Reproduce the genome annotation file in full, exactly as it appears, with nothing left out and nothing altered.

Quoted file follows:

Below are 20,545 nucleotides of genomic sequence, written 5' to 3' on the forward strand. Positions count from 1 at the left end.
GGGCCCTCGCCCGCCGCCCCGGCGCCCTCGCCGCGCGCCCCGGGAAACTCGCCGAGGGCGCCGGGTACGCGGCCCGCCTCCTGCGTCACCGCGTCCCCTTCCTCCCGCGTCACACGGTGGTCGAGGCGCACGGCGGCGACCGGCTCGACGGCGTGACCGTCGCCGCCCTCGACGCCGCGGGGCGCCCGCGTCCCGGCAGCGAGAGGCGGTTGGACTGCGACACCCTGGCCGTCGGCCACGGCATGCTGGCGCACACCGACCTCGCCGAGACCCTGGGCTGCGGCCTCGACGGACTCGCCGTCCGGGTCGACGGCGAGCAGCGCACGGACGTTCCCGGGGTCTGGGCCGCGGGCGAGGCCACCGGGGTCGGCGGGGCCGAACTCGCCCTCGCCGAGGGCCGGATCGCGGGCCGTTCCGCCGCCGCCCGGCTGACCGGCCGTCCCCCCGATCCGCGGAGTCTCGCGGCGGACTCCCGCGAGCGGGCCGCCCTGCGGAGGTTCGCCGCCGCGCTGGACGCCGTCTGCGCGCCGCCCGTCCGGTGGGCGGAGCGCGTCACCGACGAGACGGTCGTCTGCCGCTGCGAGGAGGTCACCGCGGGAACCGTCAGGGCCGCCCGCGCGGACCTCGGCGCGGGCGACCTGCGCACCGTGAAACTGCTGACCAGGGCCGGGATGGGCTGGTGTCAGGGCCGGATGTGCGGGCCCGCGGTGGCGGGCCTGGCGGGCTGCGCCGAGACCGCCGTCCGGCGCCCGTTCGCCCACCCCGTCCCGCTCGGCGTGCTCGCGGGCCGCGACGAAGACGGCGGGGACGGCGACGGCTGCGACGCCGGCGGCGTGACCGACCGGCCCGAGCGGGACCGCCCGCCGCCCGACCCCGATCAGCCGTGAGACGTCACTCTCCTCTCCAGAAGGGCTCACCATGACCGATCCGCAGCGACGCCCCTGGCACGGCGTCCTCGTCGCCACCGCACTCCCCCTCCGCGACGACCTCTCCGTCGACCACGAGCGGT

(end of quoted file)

Below are 20,545 nucleotides of genomic sequence, written 5' to 3' on the forward strand. Positions count from 1 at the left end.
GGGCCCTCGCCCGCCGCCCCGGCGCCCTCGCCGCGCGCCCCGGGAAACTCGCCGAGGGCGCCGGGTACGCGGCCCGCCTCCTGCGTCACCGCGTCCCCTTCCTCCCGCGTCACACGGTGGTCGAGGCGCACGGCGGCGACCGGCTCGACGGCGTGACCGTCGCCGCCCTCGACGCCGCGGGGCGCCCGCGTCCCGGCAGCGAGAGGCGGTTGGACTGCGACACCCTGGCCGTCGGCCACGGCATGCTGGCGCACACCGACCTCGCCGAGACCCTGGGCTGCGGCCTCGACGGACTCGCCGTCCGGGTCGACGGCGAGCAGCGCACGGACGTTCCCGGGGTCTGGGCCGCGGGCGAGGCCACCGGGGTCGGCGGGGCCGAACTCGCCCTCGCCGAGGGCCGGATCGCGGGCCGTTCCGCCGCCGCCCGGCTGACCGGCCGTCCCCCCGATCCGCGGAGTCTCGCGGCGGACTCCCGCGAGCGGGCCGCCCTGCGGAGGTTCGCCGCCGCGCTGGACGCCGTCTGCGCGCCGCCCGTCCGGTGGGCGGAGCGCGTCACCGACGAGACGGTCGTCTGCCGCTGCGAGGAGGTCACCGCGGGAACCGTCAGGGCCGCCCGCGCGGACCTCGGCGCGGGCGACCTGCGCACCGTGAAACTGCTGACCAGGGCCGGGATGGGCTGGTGTCAGGGCCGGATGTGCGGGCCCGCGGTGGCGGGCCTGGCGGGCTGCGCCGAGACCGCCGTCCGGCGCCCGTTCGCCCACCCCGTCCCGCTCGGCGTGCTCGCGGGCCGCGACGAAGACGGCGGGGACGGCGACGGCTGCGACGCCGGCGGCGTGACCGACCGGCCCGAGCGGGACCGCCCGCCGCCCGACCCCGATCAGCCGTGAGACGTCACTCTCCTCTCCAGAAGGGCTCACCATGACCGATCCGCAGCGACGCCCCTGGCACGGCGTCCTCGTCGCCACCGCACTCCCCCTCCGCGACGACCTCTCCGTCGACCACGAGCGGT